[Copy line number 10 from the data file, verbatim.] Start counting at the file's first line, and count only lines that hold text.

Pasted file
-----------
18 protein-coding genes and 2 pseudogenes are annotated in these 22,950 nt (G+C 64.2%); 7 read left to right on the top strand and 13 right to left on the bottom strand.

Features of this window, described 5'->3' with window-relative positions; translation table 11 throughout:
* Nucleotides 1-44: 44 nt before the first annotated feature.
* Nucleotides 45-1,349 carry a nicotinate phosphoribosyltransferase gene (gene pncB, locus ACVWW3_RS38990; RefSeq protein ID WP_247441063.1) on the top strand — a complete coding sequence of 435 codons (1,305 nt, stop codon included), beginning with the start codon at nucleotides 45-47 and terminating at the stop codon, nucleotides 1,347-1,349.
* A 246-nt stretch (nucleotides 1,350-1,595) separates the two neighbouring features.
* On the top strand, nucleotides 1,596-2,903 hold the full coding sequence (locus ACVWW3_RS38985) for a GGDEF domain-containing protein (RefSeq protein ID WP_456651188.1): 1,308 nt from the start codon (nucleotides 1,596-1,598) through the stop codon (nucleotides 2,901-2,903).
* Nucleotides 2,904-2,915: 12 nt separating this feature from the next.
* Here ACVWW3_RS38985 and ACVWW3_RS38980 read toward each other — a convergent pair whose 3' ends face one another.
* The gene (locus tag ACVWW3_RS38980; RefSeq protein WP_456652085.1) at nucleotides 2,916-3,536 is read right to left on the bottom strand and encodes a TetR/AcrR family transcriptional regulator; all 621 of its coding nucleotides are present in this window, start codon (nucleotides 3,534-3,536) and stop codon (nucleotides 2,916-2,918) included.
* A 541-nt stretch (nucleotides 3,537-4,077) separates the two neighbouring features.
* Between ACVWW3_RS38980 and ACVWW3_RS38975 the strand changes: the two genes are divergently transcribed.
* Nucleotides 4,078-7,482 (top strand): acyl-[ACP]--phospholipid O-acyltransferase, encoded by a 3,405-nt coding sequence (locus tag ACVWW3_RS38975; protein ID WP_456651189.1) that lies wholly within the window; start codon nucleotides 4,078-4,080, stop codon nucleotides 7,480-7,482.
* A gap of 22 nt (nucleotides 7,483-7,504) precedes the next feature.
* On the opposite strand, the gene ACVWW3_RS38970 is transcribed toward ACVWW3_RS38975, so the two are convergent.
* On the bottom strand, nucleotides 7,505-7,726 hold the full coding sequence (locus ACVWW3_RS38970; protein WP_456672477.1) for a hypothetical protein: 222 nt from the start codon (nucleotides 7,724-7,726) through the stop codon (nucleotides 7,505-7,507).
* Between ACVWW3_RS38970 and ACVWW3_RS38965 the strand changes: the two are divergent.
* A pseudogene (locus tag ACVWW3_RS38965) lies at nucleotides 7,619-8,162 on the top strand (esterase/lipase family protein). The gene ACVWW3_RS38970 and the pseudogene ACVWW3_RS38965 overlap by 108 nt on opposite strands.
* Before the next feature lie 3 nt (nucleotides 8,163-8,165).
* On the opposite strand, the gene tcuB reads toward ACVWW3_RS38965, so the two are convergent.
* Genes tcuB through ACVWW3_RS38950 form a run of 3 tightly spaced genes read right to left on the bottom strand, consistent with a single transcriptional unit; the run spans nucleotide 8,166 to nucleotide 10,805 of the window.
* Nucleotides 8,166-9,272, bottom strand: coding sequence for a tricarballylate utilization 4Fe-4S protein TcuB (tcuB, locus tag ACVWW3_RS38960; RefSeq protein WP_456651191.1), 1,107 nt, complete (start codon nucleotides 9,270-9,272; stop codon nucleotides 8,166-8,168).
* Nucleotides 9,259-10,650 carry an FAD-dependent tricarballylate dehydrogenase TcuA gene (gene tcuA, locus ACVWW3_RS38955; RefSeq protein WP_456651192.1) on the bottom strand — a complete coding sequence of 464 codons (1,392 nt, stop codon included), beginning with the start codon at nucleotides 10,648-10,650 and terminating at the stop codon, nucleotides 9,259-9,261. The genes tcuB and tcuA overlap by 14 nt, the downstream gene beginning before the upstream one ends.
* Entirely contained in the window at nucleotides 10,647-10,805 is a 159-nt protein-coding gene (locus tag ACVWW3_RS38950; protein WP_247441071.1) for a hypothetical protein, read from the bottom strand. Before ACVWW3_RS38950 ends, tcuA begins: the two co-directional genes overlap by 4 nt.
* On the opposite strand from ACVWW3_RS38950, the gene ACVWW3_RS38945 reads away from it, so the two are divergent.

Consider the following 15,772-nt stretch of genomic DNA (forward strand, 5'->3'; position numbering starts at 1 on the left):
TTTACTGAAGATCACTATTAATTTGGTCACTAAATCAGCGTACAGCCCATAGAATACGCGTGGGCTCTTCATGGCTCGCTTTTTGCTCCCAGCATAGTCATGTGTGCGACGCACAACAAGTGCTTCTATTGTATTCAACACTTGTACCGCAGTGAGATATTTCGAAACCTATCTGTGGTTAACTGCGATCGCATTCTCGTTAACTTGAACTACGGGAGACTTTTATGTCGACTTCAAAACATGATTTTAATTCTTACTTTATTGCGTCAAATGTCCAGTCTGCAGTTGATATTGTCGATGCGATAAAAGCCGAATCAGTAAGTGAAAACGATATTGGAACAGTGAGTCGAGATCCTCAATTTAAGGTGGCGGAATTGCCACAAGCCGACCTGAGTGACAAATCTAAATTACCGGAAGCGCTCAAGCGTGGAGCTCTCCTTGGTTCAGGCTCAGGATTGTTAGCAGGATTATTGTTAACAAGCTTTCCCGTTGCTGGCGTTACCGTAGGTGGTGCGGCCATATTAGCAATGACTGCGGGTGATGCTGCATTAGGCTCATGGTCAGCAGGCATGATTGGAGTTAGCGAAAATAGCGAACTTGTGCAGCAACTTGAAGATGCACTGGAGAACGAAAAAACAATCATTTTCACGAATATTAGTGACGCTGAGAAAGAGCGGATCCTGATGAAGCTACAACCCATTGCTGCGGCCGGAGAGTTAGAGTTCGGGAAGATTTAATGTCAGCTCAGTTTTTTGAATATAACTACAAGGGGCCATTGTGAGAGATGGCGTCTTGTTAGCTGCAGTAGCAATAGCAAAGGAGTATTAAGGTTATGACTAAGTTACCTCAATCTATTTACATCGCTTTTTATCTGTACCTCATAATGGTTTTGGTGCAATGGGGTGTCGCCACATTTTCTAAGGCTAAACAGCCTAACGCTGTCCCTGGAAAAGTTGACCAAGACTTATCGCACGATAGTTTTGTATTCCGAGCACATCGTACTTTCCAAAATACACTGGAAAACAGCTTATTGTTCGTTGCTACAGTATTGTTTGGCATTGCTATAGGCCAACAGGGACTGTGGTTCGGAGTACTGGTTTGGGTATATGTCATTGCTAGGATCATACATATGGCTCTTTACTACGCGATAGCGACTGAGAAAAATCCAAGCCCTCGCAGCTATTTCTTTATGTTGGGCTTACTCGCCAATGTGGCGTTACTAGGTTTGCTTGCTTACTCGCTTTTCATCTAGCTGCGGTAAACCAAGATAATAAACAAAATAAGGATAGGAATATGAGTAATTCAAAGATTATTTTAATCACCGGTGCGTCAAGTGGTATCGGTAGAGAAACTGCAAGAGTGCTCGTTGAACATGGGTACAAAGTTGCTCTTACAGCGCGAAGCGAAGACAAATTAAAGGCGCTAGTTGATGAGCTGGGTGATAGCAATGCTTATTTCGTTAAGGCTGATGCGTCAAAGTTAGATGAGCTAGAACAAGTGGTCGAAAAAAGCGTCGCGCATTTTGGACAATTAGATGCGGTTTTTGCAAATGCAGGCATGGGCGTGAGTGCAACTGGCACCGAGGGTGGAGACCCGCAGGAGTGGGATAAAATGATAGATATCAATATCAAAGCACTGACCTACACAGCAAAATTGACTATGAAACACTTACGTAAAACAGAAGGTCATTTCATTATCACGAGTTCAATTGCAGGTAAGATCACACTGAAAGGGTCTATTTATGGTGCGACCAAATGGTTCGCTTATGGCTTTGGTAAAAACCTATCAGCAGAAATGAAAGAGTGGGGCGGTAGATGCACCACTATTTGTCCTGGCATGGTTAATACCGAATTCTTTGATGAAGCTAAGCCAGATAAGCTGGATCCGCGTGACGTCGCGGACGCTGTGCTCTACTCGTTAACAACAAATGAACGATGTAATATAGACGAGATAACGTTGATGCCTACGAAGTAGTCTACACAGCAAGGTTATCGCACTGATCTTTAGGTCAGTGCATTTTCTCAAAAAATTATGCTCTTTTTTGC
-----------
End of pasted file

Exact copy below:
* A 541-nt stretch (nucleotides 3,537-4,077) separates the two neighbouring features.